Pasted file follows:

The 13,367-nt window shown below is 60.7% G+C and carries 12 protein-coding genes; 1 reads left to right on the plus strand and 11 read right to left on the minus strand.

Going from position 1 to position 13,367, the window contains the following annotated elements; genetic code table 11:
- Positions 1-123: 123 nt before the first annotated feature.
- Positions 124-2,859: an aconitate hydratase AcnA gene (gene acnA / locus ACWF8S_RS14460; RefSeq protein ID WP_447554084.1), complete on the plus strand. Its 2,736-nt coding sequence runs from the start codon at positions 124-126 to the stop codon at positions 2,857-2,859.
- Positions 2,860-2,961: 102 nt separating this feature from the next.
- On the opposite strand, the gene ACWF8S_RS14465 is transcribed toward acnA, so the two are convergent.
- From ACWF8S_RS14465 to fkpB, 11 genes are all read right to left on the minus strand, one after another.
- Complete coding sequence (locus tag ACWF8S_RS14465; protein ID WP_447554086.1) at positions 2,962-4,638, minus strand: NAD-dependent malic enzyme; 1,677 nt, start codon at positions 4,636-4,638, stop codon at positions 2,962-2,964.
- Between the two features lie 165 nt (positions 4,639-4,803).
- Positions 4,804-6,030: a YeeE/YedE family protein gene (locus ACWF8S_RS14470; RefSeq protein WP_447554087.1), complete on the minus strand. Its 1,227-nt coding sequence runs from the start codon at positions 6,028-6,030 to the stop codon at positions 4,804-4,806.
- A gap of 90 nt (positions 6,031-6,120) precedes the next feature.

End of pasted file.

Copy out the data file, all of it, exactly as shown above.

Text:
The 13,367-nt window shown below is 60.7% G+C and carries 12 protein-coding genes; 1 reads left to right on the plus strand and 11 read right to left on the minus strand.

Going from position 1 to position 13,367, the window contains the following annotated elements; genetic code table 11:
- Positions 1-123: 123 nt before the first annotated feature.
- Positions 124-2,859: an aconitate hydratase AcnA gene (gene acnA / locus ACWF8S_RS14460; RefSeq protein ID WP_447554084.1), complete on the plus strand. Its 2,736-nt coding sequence runs from the start codon at positions 124-126 to the stop codon at positions 2,857-2,859.
- Positions 2,860-2,961: 102 nt separating this feature from the next.
- On the opposite strand, the gene ACWF8S_RS14465 is transcribed toward acnA, so the two are convergent.
- From ACWF8S_RS14465 to fkpB, 11 genes are all read right to left on the minus strand, one after another.
- Complete coding sequence (locus tag ACWF8S_RS14465; protein ID WP_447554086.1) at positions 2,962-4,638, minus strand: NAD-dependent malic enzyme; 1,677 nt, start codon at positions 4,636-4,638, stop codon at positions 2,962-2,964.
- Between the two features lie 165 nt (positions 4,639-4,803).
- Positions 4,804-6,030: a YeeE/YedE family protein gene (locus ACWF8S_RS14470; RefSeq protein WP_447554087.1), complete on the minus strand. Its 1,227-nt coding sequence runs from the start codon at positions 6,028-6,030 to the stop codon at positions 4,804-4,806.
- A gap of 90 nt (positions 6,031-6,120) precedes the next feature.